Sierra Hull and the Steep Canyon Rangers: The Future of Bluegrass
Last weekend, we attended a well-established festival near Palatka, Florida, where we’ve been coming since 2006. It’s promoted by Norman Adams, who books and operates nine prominent and mostly traditional bluegrass festivals up and down the East Coast. He’s careful to include young, up-and-coming bands. Over the years, we’ve seen Mountain Heart, Kenny & Amanda Smith, the Lonesome River Band, and, this year, the Steep Canyon Rangers, all carriers of a more progressive sound. All of Adams’ festivals include popular bands that are guaranteed to generate increased audiences — among them are standard-bearers like Rhonda Vincent, Doyle Lawson, Dailey & Vincent, and the Gibson Brothers. He provides well-rounded bluegrass festivals leaning toward the conservative, traditional side.
One evening this weekend, I had a chance to chat with a dedicated supporter and advocate for bluegrass music who strongly supports programs that promote the teaching of traditional music in schools, with both advocacy and money. She leaned over and asked me whether I was concerned for the future of bluegrass. Her particular concern was focused on Sierra Hull, whose new recording is making waves and creating a new market for her work in Americana. The album, Weighted Mind, sees her moving toward a more free-form, contemporary style of playing and singing that bears little resemblance to the traditional style she grew up with in Tennessee, where she was strongly influenced by the work of mandolin great Adam Steffey.
My answer was that one could look at Hull’s choice as turning her back on bluegrass and forsaking those that had supported her as she grew and developed in her music, but that would be a mistake. Instead, I suggested that she was on a trip of expansive growth. Neither she nor her audience could safely predict the direction she was headed or the heights she would achieve. As she grows, Hull will discover new musical worlds. However, the journey on which she has embarked is one that demands great courage, which she seems to have. Growing and becoming one’s own person requires taking risks, and risk always implies the possibility of failure. Without failure, there can be no substantial achievements. My friend suggested that poor Hull may have come too much under the evil influence of musical Svengali Bela Fleck, who produced the album.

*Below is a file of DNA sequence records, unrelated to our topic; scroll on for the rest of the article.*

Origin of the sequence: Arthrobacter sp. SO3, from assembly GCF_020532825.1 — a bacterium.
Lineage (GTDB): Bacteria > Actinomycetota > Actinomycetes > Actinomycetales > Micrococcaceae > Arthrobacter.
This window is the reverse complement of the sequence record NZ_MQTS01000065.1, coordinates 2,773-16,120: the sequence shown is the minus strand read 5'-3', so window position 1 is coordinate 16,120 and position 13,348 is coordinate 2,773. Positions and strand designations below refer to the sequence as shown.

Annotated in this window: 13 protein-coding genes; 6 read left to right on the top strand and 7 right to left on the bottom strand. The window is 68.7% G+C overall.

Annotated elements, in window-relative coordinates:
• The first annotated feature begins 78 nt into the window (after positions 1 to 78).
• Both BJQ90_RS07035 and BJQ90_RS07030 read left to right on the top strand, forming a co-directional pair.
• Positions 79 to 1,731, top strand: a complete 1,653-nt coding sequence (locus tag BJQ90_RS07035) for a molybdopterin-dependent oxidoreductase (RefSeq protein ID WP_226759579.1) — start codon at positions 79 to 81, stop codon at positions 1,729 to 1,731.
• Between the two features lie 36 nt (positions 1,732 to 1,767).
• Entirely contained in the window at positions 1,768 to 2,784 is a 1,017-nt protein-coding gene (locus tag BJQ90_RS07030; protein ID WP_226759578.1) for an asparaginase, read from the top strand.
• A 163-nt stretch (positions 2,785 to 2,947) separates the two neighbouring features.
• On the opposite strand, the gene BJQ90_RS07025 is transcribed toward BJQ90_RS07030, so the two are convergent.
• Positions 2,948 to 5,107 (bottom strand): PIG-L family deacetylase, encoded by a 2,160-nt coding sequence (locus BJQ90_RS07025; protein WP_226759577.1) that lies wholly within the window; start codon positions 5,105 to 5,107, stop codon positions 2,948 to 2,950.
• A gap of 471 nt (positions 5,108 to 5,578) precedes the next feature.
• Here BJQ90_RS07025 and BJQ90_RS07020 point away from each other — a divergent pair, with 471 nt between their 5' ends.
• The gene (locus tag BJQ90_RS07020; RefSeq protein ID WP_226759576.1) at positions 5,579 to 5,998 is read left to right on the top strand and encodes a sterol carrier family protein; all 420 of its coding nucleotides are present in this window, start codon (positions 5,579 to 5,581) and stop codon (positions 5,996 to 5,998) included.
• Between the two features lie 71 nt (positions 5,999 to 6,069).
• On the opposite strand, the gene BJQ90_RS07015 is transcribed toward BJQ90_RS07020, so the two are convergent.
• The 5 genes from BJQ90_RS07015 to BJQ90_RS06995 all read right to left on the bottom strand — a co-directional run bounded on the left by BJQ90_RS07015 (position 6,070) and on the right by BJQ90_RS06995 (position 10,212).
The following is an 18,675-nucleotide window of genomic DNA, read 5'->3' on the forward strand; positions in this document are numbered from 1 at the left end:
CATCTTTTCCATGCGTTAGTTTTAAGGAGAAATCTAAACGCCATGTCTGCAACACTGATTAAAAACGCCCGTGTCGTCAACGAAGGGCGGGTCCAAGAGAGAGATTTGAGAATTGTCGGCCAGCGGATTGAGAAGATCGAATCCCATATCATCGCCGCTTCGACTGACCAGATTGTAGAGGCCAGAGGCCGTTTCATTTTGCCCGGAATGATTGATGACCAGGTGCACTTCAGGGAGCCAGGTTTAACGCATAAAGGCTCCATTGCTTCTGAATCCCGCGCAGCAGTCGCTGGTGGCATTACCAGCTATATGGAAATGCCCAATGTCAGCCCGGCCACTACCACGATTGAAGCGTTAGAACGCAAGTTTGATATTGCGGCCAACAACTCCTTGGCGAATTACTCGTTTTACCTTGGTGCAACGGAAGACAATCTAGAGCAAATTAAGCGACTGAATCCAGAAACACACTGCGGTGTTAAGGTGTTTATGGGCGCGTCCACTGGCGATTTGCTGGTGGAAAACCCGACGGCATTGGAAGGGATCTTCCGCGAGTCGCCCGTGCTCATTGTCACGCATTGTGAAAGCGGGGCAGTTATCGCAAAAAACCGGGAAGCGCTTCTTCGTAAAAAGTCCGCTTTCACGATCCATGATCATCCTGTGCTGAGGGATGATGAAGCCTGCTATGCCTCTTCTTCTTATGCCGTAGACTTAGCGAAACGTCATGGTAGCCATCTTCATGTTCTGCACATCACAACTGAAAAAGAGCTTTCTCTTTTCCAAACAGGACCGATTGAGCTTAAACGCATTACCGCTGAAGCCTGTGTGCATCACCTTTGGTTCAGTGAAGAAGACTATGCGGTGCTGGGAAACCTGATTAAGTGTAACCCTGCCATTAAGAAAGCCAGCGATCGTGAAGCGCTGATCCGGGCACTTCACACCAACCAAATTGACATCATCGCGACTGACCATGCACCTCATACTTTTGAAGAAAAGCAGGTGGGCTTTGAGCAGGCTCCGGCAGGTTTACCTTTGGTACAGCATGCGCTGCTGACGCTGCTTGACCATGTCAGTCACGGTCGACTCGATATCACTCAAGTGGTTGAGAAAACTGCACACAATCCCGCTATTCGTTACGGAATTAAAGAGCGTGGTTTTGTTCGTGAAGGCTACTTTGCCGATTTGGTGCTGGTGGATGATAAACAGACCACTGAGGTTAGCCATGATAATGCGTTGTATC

Several years ago, I interviewed Hull in Boston, where she had come to attend Berklee College of Music on a Presidential Scholarship. I asked her what she was finding difficult. She said the most difficult thing for her was to make up for what she didn’t know in terms of music theory and structure. She was filled with enthusiasm as she appeared for a Christmas show with her own band and with John Cowan. Now, four or five years later, this accomplished young woman is finding her own way, forsaking a traditional bluegrass band to perform with an accomplished jazz/classical bassist, with standby Justin Moses playing banjo and guitar on some songs. Not all the work appeals to everyone, but she’s exploring sounds no one would have imagined when she was beginning her career in traditional bluegrass.